I am attempting to render some cross-sections of a layered structure using Photoview 360 in SolidWorks 2019, but cannot get some of my features to show up. The structure is mainly made up of 70% transparent matte rubber along with a few key faces which have opaque rubber appearances assigned to them. Because this structure is meant to be used as a visual aid describing a layer-by-layer fabrication process, I need to be able to take cross sections at defined faces to show certain features on each layer. This all looks great when examining the structure in the main graphics window, outside of Photoview. See the image below:
Once I use Photoview, however, either in the final render or in the preview window, surfaces on two of my stairstep-like bodies fail to show up. This only occurs in cross-section view; if I just do a render of them with blocking bodies manually hidden, it comes out alright. The first image shows a render in cross-section view with a patch missing. The second image shows a render taken from the same camera, but with cross-section turned off.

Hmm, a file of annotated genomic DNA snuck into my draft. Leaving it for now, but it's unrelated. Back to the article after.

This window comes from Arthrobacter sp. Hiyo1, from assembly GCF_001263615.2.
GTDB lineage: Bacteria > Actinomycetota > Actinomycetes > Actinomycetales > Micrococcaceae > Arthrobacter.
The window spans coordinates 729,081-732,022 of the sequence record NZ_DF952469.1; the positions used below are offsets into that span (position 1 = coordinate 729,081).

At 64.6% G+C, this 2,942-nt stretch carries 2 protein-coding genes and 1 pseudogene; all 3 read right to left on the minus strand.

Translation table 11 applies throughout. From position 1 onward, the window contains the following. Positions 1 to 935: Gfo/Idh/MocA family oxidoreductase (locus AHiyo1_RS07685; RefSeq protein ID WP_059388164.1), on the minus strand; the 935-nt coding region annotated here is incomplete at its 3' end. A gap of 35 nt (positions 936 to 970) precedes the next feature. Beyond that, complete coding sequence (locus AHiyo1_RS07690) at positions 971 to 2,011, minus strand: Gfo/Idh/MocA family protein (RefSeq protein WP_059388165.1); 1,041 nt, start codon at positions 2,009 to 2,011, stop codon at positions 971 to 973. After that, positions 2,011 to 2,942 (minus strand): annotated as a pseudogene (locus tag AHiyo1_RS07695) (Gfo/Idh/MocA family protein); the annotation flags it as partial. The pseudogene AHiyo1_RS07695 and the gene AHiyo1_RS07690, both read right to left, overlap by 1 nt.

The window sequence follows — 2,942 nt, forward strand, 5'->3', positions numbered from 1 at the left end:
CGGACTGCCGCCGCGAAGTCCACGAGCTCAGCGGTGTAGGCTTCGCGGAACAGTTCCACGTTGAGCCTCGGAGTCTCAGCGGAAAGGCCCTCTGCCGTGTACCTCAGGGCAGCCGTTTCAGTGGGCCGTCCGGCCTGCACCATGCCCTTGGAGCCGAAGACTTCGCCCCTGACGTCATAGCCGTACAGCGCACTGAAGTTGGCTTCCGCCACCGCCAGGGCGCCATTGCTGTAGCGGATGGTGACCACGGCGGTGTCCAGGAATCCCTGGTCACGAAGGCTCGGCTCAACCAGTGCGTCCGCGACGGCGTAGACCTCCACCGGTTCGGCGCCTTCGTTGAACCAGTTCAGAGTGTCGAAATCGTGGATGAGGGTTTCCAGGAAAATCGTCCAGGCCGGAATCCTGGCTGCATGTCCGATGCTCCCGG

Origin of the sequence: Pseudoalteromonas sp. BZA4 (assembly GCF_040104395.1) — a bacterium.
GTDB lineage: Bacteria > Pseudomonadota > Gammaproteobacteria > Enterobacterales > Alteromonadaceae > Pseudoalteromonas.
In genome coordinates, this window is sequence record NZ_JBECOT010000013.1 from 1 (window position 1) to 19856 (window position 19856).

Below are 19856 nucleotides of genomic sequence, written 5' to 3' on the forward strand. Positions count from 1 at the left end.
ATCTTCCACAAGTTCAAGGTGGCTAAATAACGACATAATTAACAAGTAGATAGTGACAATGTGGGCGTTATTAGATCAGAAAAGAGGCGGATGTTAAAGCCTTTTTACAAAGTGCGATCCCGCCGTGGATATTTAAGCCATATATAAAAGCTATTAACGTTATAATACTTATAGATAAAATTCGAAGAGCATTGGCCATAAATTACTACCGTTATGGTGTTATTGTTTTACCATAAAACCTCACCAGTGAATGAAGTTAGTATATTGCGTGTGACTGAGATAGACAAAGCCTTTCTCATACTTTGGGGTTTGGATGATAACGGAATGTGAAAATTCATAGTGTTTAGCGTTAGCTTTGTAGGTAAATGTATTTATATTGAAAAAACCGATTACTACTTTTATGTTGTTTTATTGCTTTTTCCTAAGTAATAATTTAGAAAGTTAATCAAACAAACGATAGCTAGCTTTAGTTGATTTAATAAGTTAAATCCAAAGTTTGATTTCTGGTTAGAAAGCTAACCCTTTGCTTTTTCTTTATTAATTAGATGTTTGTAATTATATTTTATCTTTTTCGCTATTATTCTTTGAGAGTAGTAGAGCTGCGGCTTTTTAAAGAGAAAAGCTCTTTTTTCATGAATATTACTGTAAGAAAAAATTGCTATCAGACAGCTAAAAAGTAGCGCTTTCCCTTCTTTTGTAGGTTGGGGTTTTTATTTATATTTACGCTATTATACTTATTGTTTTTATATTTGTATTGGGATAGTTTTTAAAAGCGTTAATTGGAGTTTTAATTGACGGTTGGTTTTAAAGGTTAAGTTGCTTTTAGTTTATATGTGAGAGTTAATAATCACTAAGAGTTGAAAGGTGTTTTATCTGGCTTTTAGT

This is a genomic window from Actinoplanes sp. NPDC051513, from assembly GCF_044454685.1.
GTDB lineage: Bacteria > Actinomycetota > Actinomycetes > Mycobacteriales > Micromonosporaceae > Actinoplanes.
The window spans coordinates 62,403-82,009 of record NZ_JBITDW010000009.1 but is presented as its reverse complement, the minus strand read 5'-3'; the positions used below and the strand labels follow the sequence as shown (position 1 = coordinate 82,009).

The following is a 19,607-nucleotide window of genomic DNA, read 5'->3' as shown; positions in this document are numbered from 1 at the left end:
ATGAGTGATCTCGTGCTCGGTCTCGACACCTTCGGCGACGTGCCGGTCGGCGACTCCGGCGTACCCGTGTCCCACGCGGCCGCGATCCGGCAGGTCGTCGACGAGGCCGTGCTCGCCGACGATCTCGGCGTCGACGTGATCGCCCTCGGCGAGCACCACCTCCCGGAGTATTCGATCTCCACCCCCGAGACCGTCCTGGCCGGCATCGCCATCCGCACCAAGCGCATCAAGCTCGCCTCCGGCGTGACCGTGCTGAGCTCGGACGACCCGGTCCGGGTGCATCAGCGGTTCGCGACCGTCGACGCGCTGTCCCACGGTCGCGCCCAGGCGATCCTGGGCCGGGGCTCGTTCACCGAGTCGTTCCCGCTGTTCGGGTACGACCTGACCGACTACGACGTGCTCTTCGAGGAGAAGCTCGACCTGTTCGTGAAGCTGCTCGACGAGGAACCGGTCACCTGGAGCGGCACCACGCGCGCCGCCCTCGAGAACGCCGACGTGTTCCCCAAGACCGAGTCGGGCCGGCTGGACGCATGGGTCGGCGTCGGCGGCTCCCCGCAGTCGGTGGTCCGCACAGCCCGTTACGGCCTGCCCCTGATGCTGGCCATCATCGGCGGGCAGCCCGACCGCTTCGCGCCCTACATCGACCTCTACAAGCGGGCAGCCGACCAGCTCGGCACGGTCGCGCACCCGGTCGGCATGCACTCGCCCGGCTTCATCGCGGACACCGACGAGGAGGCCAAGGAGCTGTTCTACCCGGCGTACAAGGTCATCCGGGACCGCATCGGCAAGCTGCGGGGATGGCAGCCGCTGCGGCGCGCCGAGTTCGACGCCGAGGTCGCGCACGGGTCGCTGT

These stairstep-like bodies were created by a series of split operations, as were the layers in other regions of the part, but only the stairstep-like bodies exhibit this issue. They shouldn't be hollow, since they are split from a solid extruded block. The same problem appears on all three steps of each of the stairstep bodies.
Theoretically, I could split each and every body in the part into the 8 layers and manually hide them, but that will likely drive me crazy later as I try to adjust this model for future presentations, and have to be suppressing, unsuppressing, and peering through tons of confusing lines. Does anyone have ideas on why this may be happening or how best to debug this?
I have already tried the following tactics for debugging this strange behavior:
1. I confirmed that the cross section is at the proper height to slice exactly at the surface of interest
2. I have tried changing the appearance to a simple solid appearance
3. I hid any bodies above that may have been occluding them (though of course that shouldn't matter since they all transparent and in a cross-section anyways)